Unless you’ve been living under a rock for the last 20 years or so, you’ve heard the name Peter Parker, and the only name that could possibly come out of your mouth in response to hearing that name is Spider-Man. Whether you’re a fan of the comic series or you were dragged to one of the films in the Spider-Man franchise against your will, everyone knows the fateful tale of Peter Parker—but how does the story play out as a Broadway musical?
Apparently that depends on who you talk to, but people continue to purchase Broadway tickets to see the musical "Spider-Man: Turn off the Dark," a show that’s been a part of the Broadway musical scene since June 2011.
But the question for devoted fans of the superhero is: Does this treatment of their beloved webslinger capture the true essence of the comic, or is this just another poor attempt to cash in on its popularity?
The purists who have to have everything just so may leave the Foxwoods Theater a little disappointed, but not by a lot. The musical follows the basic story line of the comics as well as the movie, so you get to see the fateful moment when Peter Parker is bitten by a radioactive spider and eventually discovers that he’s been blessed/cursed with the abilities of a spider.
Many of the characters from the comics are on hand in the musical. Peter’s love interest Mary Jane Watson, school bully and Spider-Man supporter Flash Thompson, Aunt May and Uncle Ben, J.Jonah Jameson/owner and publisher of The Daily Bugle and Norman Osborn, the owner of Oscorp.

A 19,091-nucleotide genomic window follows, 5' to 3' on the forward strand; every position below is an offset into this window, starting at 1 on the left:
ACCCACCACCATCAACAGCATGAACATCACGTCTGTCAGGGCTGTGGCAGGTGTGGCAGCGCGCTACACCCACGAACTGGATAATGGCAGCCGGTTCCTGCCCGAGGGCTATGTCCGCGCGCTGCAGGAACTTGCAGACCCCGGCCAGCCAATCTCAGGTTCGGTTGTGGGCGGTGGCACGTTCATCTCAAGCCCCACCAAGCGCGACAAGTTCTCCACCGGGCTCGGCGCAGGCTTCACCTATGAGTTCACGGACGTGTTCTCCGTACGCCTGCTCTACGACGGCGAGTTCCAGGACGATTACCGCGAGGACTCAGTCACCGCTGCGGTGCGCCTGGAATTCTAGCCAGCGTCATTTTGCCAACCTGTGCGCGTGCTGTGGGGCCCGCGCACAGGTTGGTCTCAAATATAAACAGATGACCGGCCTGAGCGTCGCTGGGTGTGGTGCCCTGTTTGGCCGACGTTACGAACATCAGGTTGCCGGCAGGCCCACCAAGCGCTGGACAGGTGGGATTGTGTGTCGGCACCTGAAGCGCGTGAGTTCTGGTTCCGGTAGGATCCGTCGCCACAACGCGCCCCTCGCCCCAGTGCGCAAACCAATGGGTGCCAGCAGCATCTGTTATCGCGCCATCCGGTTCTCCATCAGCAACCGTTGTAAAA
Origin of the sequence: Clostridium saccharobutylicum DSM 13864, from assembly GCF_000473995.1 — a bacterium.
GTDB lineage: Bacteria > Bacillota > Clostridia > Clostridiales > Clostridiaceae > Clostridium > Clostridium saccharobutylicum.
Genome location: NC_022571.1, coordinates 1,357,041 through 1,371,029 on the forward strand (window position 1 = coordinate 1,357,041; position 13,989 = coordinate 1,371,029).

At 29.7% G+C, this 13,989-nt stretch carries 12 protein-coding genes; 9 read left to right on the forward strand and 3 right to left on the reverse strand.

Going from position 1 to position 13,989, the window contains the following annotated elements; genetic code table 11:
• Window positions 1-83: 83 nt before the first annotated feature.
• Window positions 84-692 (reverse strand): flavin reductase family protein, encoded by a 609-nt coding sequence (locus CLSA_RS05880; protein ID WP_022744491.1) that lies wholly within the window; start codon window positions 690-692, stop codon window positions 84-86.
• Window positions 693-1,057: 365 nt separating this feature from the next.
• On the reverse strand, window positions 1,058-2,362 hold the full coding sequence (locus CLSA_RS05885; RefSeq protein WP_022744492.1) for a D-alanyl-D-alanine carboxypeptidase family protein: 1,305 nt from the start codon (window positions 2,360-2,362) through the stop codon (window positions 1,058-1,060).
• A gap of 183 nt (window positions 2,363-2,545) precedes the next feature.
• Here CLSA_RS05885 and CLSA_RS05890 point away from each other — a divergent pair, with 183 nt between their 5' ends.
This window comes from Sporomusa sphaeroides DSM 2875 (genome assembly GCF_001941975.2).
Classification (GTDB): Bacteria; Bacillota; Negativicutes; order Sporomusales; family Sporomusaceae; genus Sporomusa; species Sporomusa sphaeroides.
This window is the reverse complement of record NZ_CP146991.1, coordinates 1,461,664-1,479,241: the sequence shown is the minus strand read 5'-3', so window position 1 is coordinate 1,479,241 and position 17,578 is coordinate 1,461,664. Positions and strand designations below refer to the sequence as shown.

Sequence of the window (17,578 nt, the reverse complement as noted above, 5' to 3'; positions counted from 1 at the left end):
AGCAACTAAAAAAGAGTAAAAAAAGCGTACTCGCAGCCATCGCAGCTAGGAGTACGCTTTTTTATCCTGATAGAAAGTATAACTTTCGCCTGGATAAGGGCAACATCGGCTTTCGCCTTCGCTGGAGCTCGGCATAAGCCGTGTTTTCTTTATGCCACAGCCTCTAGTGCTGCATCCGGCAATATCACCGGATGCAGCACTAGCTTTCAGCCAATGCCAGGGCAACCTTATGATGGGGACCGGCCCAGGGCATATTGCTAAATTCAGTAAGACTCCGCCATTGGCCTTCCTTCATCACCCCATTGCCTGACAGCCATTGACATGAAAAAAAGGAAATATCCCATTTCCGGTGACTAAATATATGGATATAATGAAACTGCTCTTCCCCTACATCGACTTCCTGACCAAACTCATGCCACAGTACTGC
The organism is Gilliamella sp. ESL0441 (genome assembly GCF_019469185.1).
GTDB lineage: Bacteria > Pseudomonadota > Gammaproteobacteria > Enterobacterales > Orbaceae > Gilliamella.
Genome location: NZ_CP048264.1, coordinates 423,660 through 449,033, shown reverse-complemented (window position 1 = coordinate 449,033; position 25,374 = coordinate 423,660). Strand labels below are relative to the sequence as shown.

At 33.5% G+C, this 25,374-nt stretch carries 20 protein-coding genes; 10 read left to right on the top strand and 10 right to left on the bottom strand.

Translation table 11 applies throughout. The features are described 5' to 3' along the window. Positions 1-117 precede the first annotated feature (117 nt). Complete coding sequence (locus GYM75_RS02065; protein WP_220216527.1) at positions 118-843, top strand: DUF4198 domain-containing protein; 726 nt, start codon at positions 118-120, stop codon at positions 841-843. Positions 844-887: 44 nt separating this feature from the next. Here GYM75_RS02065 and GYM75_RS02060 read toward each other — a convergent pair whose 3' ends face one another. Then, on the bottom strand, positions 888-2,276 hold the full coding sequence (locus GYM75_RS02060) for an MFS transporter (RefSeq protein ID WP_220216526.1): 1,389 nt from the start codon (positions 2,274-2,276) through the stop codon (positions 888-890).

There are a few deviations from the original material. There's no mention of Gwen Stacey, Peter’s first love interest, or of Osborn creating a gang of villains called The Sinister Six.
The real attraction of seeing the webhead in a Broadway production is the chance to be a part of Peter’s story in a live setting. The musical features songs written by rock icons Bono and The Edge from the band U2, and the production also boasts some of the most difficult aerial battle sequences ever done in a Broadway production.
While reviews of the musical range from “excellent” to “hated it,” one thing’s for sure: Even after two successful years on Broadway, fans and critics alike still haven’t been able to come up with a description that’s been able to stick. It's been termed a rock musical, pop-up pop-art opera and a rock-and-roll circus drama. Maybe the best description is “comic book rock opera circus,” or maybe it’s all of these things rolled up into one outrageous fanboy experience.
Here's a montage of scenes from the musical that was shown as the 2012 Tony Awards show: